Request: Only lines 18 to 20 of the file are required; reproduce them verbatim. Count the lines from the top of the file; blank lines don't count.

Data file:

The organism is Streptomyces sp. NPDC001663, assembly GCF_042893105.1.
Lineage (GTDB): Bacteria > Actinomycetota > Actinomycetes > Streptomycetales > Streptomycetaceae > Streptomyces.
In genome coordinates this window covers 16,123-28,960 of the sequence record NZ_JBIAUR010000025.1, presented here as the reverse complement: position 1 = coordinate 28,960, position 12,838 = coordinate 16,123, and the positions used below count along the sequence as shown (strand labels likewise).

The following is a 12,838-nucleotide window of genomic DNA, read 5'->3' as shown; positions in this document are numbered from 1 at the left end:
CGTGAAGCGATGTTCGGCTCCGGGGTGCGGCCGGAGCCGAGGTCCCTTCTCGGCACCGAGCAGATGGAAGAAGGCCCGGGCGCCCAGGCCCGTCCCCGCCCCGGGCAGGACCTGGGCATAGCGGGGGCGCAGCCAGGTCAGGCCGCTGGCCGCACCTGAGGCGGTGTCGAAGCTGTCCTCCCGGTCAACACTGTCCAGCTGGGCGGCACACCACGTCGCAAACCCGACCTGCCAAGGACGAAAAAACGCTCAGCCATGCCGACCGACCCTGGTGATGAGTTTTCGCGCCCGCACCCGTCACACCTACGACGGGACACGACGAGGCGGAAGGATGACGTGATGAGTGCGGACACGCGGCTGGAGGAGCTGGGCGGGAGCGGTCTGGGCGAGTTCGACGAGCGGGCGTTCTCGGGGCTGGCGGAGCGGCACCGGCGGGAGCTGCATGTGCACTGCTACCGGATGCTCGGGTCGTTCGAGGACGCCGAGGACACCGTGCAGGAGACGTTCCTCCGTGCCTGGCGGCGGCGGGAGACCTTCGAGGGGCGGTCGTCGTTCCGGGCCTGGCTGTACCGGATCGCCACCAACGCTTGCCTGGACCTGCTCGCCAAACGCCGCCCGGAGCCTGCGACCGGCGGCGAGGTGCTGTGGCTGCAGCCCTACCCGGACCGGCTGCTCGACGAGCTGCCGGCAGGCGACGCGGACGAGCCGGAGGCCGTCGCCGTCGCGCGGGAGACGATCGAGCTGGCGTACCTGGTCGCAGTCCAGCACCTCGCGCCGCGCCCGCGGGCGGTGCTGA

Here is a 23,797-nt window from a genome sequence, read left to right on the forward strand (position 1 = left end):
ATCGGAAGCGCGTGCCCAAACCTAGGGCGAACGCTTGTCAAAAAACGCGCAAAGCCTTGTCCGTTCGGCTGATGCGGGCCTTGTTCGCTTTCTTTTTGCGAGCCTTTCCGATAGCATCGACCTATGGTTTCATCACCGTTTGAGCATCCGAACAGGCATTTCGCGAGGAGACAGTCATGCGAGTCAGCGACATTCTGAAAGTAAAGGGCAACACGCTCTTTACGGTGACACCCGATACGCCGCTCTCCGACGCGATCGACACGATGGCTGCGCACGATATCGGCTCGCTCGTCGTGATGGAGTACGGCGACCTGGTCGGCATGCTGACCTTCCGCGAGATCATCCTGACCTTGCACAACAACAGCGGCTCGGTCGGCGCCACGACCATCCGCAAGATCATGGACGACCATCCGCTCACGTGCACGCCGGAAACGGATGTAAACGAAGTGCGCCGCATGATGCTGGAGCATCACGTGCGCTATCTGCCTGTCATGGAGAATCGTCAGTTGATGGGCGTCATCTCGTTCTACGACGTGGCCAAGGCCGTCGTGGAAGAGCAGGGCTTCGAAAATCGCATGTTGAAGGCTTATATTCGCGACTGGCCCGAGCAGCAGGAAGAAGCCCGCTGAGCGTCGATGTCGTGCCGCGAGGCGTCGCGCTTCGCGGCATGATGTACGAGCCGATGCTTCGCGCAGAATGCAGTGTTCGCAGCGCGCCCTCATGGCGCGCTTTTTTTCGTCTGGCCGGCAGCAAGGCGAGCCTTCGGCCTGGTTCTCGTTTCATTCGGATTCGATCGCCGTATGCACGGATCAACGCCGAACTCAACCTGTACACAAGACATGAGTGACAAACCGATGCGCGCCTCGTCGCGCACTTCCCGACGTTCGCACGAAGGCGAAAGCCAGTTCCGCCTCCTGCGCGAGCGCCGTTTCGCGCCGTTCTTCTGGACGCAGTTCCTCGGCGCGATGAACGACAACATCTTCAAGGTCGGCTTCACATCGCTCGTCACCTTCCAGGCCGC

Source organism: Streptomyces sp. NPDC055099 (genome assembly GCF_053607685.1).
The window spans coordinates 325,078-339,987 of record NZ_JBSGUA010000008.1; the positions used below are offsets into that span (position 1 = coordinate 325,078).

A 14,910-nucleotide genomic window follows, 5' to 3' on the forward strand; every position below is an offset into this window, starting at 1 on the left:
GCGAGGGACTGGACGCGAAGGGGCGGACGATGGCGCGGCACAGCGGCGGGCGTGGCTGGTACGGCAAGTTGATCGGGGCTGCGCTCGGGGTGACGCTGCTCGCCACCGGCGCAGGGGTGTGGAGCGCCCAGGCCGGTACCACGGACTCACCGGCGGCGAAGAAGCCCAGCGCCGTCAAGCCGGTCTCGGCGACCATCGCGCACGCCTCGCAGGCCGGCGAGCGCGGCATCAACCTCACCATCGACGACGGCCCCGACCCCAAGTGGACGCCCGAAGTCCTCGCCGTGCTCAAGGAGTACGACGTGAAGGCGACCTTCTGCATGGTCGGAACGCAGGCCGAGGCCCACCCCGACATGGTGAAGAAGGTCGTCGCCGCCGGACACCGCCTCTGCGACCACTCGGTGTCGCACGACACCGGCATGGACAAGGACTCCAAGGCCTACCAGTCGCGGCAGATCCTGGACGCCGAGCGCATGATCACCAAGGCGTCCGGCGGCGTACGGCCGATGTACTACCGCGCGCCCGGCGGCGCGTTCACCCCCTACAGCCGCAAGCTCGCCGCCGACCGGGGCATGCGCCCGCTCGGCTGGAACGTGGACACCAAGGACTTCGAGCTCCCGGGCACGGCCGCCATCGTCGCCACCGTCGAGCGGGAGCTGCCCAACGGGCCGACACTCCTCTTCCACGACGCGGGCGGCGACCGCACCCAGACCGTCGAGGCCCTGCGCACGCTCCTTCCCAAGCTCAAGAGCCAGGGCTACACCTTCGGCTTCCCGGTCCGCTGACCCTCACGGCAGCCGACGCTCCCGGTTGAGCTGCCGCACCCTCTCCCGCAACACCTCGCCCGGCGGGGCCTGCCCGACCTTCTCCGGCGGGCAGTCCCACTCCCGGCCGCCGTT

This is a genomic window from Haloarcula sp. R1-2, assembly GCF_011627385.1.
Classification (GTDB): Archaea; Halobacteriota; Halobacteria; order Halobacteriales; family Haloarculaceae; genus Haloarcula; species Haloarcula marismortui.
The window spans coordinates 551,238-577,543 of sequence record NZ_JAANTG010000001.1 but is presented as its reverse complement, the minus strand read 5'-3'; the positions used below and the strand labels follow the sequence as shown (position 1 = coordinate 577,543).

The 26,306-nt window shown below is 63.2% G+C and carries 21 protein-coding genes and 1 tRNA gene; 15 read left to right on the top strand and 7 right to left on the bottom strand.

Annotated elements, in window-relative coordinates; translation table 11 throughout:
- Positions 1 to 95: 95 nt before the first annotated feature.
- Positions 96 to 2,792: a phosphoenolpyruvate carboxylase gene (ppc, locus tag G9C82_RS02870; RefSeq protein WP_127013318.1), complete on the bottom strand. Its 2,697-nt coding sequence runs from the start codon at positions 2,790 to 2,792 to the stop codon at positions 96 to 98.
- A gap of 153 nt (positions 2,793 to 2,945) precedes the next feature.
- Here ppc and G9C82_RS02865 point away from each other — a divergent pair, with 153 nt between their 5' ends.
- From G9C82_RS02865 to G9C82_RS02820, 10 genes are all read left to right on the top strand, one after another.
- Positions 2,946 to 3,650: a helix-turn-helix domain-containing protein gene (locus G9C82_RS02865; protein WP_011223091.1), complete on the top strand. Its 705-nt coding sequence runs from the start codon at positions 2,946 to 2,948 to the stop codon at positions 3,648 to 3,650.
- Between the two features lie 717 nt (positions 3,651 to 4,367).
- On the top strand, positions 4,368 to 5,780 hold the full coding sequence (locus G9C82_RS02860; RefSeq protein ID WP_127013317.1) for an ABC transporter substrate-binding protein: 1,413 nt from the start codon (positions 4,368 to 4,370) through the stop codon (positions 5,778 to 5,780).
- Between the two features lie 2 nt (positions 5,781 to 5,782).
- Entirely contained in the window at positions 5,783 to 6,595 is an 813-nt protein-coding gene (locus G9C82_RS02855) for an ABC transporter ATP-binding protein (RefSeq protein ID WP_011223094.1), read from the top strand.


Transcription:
- Positions 96 to 2,792: a phosphoenolpyruvate carboxylase gene (ppc, locus tag G9C82_RS02870; RefSeq protein WP_127013318.1), complete on the bottom strand. Its 2,697-nt coding sequence runs from the start codon at positions 2,790 to 2,792 to the stop codon at positions 96 to 98.
- A gap of 153 nt (positions 2,793 to 2,945) precedes the next feature.
- Here ppc and G9C82_RS02865 point away from each other — a divergent pair, with 153 nt between their 5' ends.